Lack of HIV Testing at NYUAD Detrimental to University's Mission

A series of articles recently released by The National have challenged stigmas surrounding HIV in the UAE. In January, an article by Jennifer Bell in ...

Mar 7, 2015

A series of articles recently released by The National have challenged stigmas surrounding HIV in the UAE.
In January, an article by Jennifer Bell in The National quoted doctors who said that current laws put them in an awkward position when treating HIV-positive patients. Because being found to be HIV-positive leads to deportation, expatriate patients fear getting regular sexual health checkups. Furthermore, doctors are put in a difficult position when testing for HIV because they may have to report to the local authorities. Such reporting may result in deportation to a place where treatment is unavailable or expensive and may not be in the best health interests of the patient.
In March, a special report by The National’s Shireena Al Nowais interviewed 34-year-old Nasser Al Mazouri, an Emirati man who has been held for more than a decade at a health facility, unable to leave without supervision. Despite posing virtually no risk to society, Al Mazouri has been unable to go to school or find a wife. When he attended his father's funeral, he did so in handcuffs.
Students at our university also experience restrictions: they are not exempt from the country's deportation policy of HIV-positive expatriates, and testing for HIV is not available at the health center; students are used to getting tested outside of the UAE, if they feel it is necessary.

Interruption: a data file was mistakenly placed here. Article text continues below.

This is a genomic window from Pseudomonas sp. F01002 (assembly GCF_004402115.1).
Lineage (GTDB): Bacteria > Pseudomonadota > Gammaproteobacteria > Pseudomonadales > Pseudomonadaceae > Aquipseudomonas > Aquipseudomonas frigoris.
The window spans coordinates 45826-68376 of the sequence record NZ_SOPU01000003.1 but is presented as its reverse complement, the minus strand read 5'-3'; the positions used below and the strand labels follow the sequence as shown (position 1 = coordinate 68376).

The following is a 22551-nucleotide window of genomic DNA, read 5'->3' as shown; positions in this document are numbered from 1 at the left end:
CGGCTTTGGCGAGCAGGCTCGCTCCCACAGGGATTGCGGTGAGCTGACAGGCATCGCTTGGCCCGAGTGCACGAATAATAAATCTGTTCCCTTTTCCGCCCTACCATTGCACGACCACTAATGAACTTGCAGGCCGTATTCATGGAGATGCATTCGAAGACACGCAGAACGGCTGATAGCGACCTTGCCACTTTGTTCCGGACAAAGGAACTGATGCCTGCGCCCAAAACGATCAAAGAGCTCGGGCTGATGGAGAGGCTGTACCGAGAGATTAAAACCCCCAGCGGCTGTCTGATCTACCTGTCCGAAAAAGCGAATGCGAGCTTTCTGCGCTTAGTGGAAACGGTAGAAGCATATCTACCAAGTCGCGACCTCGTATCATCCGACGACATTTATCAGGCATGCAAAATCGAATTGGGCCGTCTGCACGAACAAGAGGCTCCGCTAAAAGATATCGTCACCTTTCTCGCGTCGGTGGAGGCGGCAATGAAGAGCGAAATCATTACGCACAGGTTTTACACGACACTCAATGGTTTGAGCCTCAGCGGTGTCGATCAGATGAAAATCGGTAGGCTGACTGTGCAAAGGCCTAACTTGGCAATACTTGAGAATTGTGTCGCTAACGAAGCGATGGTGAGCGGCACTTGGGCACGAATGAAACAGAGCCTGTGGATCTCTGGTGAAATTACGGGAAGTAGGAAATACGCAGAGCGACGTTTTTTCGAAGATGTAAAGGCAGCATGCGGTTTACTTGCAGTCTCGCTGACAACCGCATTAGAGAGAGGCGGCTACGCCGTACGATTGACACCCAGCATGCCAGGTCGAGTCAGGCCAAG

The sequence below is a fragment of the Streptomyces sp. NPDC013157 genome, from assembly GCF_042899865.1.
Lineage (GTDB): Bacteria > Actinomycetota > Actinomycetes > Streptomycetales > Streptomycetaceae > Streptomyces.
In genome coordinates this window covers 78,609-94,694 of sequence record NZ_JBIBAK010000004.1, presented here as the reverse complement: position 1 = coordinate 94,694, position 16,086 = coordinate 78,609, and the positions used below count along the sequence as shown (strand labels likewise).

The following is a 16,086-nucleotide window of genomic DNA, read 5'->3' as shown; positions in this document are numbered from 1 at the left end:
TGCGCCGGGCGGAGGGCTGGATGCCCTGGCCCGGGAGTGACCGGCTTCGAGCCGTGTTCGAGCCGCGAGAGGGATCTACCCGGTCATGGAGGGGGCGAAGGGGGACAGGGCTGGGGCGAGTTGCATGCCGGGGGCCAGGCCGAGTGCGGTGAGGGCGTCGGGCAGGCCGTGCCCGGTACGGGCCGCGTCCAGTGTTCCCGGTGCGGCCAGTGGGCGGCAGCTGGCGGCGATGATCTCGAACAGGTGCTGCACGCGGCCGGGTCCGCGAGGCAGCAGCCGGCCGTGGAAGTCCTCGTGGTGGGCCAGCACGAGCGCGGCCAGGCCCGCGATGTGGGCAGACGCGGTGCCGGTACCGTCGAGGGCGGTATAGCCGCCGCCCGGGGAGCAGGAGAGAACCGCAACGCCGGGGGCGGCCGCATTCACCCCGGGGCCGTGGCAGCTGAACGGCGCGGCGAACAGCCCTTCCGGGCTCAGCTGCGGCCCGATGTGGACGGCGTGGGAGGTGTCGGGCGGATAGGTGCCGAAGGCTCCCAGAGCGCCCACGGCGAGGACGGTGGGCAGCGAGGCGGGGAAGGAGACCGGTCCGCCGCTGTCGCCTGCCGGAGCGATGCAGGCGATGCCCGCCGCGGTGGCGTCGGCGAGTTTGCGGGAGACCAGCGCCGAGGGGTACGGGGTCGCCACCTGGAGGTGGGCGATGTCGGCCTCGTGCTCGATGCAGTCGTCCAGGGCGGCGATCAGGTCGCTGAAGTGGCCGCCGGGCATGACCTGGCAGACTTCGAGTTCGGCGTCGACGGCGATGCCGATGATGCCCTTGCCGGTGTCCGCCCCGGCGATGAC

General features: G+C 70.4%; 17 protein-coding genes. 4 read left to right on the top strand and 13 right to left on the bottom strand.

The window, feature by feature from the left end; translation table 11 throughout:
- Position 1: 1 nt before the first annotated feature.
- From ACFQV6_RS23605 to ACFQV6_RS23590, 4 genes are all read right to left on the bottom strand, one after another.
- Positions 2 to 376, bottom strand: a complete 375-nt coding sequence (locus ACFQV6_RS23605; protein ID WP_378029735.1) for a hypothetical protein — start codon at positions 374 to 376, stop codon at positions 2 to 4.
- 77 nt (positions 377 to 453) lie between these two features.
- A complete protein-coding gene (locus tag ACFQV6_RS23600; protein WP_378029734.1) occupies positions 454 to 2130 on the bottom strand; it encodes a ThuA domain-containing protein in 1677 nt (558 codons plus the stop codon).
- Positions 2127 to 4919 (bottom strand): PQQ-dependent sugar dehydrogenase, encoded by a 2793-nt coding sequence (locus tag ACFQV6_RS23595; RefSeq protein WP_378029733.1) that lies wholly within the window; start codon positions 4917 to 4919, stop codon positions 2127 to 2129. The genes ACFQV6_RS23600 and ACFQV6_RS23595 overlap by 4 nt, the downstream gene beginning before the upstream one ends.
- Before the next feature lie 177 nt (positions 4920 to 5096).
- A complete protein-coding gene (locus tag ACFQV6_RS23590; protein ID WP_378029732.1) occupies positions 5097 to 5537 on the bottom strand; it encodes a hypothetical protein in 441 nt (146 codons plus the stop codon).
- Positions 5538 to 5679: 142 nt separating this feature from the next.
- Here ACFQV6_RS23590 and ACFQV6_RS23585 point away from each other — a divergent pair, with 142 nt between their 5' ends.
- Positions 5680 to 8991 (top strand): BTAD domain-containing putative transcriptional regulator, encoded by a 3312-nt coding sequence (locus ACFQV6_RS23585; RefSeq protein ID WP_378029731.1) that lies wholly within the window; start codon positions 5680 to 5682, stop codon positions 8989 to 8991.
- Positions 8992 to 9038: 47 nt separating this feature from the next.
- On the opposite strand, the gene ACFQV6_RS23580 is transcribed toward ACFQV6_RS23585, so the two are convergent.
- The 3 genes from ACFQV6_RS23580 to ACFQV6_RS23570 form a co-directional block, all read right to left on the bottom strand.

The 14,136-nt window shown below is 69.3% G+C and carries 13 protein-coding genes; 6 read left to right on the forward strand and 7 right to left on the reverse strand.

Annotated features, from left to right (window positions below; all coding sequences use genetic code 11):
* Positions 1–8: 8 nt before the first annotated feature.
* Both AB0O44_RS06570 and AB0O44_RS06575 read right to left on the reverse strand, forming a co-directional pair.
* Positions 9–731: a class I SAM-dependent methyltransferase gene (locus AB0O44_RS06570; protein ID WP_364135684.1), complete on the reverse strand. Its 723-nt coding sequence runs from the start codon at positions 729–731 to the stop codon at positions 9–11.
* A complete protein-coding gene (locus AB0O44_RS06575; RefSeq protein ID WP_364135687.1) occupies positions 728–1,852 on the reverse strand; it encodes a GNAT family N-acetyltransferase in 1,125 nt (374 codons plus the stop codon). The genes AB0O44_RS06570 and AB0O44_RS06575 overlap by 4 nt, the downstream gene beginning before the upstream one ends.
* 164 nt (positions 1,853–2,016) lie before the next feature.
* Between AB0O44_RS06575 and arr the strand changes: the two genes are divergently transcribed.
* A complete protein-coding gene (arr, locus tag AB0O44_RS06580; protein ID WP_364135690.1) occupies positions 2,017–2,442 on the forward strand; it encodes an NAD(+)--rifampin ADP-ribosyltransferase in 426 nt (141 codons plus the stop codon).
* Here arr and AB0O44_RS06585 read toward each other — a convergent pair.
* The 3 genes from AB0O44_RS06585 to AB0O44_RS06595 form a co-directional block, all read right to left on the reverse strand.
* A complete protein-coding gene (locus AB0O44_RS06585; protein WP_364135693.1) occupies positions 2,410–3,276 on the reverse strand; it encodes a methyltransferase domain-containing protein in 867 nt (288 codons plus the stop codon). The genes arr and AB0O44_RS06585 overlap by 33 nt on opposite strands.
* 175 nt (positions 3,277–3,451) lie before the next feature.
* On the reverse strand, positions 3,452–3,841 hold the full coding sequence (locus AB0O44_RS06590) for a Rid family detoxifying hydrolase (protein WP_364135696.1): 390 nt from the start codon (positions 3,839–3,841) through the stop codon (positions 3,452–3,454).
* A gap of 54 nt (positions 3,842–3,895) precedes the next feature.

Even for those that can get treatment in their home country, waiting two or three months for a diagnosis with diseases like HIV can be the difference between permanent immune system damage and living a life as long as a person without the disease. Furthermore, the longer HIV-positive people go without diagnosis and treatment, the more people they can unknowingly transmit the disease to.
The entry ban prevents HIV-positive NYU students from studying abroad in Abu Dhabi, HIV-positive professors from teaching at our university and ultimately prevents NYUAD from fulfilling its promise to be diverse, inclusive and the world’s best.
The ban might be more understandable if a policy barring HIV-positive people from a country could actually help prevent the spread of sexually transmitted diseases. However, recent studies by the HIV Prevention Trials Network have shown that if a HIV-positive person is adhering to successful treatment, after a year of unprotected and protected sex, there is less than 4% chance of them passing on the disease to a negative partner. Sadly, however, doctors interviewed by The National have indicated that people are afraid to be tested for sexually transmitted diseases and therefore do not get treatment when necessary.
Deterrents from testing for sexually transmitted diseases are detrimental to our university's mission as well as to public health and thus cannot be ignored. However, until this mindset is changed, I think more needs to be done by our university to inform students and parents of the reality of sexual health regulations in the UAE.
Keeping it as a taboo topic is dangerous for the health of students.
Daniel Brown is a columnist. Email him at
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